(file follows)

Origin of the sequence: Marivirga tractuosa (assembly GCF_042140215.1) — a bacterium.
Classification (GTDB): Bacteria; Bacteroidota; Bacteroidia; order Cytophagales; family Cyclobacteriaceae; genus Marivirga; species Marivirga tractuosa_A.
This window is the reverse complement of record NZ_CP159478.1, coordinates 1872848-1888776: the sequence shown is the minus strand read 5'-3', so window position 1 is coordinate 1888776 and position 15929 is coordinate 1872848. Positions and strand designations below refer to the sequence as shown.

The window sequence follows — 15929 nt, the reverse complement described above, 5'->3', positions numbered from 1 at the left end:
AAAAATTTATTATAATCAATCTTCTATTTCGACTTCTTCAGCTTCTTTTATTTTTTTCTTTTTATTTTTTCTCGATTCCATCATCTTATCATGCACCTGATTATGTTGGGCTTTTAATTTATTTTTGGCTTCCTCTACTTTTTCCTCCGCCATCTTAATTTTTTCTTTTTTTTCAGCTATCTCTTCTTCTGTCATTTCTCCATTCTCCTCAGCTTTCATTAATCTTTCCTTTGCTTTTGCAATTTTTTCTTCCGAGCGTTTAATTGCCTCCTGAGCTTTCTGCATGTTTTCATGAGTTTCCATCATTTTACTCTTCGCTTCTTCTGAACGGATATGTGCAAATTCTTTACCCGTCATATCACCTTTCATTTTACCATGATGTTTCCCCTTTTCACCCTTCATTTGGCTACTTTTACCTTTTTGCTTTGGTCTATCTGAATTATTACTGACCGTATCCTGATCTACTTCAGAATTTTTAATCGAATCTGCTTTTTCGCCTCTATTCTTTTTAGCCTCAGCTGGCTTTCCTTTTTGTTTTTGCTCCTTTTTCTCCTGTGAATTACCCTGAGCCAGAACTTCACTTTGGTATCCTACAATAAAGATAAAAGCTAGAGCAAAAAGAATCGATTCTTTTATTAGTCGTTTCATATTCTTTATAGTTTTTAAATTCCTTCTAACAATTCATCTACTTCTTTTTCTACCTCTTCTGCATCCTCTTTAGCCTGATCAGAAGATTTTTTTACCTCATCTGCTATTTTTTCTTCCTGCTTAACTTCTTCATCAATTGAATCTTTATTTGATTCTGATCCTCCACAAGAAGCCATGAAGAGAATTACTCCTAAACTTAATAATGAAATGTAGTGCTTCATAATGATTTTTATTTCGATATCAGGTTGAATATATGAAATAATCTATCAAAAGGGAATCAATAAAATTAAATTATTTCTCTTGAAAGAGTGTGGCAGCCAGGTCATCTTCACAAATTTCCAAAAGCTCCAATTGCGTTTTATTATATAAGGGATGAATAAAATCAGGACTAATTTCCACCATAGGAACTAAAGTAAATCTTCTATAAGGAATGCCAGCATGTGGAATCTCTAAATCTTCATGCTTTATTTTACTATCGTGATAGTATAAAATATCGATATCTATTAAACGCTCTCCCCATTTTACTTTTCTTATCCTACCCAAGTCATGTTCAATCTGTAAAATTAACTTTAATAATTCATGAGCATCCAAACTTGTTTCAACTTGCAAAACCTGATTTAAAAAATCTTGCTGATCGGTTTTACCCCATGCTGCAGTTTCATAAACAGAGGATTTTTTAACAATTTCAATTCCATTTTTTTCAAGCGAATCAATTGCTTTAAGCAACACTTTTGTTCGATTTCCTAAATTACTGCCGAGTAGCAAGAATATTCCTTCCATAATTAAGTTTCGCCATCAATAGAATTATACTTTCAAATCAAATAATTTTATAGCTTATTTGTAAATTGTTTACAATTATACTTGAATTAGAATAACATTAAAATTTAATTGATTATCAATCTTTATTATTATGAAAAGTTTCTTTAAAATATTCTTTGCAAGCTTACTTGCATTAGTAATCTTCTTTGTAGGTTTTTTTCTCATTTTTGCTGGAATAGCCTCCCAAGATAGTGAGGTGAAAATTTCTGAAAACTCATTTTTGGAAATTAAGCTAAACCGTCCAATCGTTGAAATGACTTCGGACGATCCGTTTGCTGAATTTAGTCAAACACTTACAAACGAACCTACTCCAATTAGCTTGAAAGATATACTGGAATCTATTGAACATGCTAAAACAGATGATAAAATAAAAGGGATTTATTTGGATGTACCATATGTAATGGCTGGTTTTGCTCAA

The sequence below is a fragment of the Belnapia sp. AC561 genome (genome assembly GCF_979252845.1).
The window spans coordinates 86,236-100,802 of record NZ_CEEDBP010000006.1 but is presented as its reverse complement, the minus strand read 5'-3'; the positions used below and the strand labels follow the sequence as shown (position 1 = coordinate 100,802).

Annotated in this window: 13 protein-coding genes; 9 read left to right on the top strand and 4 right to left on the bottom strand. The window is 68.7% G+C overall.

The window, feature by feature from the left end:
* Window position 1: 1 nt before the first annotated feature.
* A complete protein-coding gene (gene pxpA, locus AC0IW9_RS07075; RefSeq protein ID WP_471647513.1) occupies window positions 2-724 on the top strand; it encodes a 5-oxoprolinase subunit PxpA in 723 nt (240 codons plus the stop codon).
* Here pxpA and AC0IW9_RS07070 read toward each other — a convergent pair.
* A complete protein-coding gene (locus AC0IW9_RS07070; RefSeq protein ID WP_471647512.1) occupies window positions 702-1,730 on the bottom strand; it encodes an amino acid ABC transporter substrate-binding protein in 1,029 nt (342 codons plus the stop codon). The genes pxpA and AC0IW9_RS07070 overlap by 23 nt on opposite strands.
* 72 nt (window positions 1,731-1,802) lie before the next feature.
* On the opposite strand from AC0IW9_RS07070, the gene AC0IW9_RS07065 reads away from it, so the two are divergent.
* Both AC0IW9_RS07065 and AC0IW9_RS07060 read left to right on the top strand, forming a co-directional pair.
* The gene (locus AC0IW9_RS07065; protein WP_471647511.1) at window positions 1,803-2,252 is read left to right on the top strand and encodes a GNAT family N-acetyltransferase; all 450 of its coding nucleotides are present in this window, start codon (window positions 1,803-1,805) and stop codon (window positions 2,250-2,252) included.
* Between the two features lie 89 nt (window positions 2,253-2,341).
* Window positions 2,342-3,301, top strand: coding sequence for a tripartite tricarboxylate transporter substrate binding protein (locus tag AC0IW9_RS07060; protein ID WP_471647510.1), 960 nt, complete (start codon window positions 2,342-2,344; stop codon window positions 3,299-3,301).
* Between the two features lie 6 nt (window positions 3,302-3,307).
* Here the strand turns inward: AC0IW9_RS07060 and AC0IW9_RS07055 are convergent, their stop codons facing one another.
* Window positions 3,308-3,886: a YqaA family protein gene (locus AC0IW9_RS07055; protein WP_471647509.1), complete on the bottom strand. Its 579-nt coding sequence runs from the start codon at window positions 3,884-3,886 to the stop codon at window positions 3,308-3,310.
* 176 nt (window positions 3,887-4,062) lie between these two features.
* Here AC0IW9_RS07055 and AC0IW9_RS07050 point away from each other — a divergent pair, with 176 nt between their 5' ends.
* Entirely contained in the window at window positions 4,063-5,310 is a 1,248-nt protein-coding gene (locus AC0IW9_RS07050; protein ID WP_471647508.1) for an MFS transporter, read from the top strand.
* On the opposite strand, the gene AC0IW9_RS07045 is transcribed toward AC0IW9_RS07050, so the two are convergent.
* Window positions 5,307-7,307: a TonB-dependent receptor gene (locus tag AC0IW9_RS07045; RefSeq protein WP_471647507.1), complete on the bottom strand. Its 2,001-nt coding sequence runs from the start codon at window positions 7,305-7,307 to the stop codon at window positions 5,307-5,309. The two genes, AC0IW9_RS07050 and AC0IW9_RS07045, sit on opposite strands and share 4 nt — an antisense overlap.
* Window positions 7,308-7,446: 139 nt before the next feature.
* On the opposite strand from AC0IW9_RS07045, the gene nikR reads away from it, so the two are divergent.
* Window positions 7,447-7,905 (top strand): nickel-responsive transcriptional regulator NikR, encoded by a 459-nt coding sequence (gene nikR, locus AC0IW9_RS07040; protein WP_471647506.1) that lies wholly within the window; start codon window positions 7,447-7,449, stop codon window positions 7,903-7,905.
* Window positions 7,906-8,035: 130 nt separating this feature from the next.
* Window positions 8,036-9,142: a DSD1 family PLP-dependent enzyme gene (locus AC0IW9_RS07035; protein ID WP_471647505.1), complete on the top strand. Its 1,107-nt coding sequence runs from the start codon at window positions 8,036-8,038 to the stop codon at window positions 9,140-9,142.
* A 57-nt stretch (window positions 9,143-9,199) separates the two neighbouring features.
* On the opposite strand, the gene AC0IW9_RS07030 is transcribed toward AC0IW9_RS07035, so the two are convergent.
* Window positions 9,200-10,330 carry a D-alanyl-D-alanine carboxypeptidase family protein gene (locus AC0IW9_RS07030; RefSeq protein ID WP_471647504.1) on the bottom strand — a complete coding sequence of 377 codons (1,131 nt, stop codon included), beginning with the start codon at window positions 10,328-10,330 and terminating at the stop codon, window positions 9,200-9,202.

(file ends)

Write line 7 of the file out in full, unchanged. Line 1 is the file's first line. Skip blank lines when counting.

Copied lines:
The window spans coordinates 86,236-100,802 of record NZ_CEEDBP010000006.1 but is presented as its reverse complement, the minus strand read 5'-3'; the positions used below and the strand labels follow the sequence as shown (position 1 = coordinate 100,802).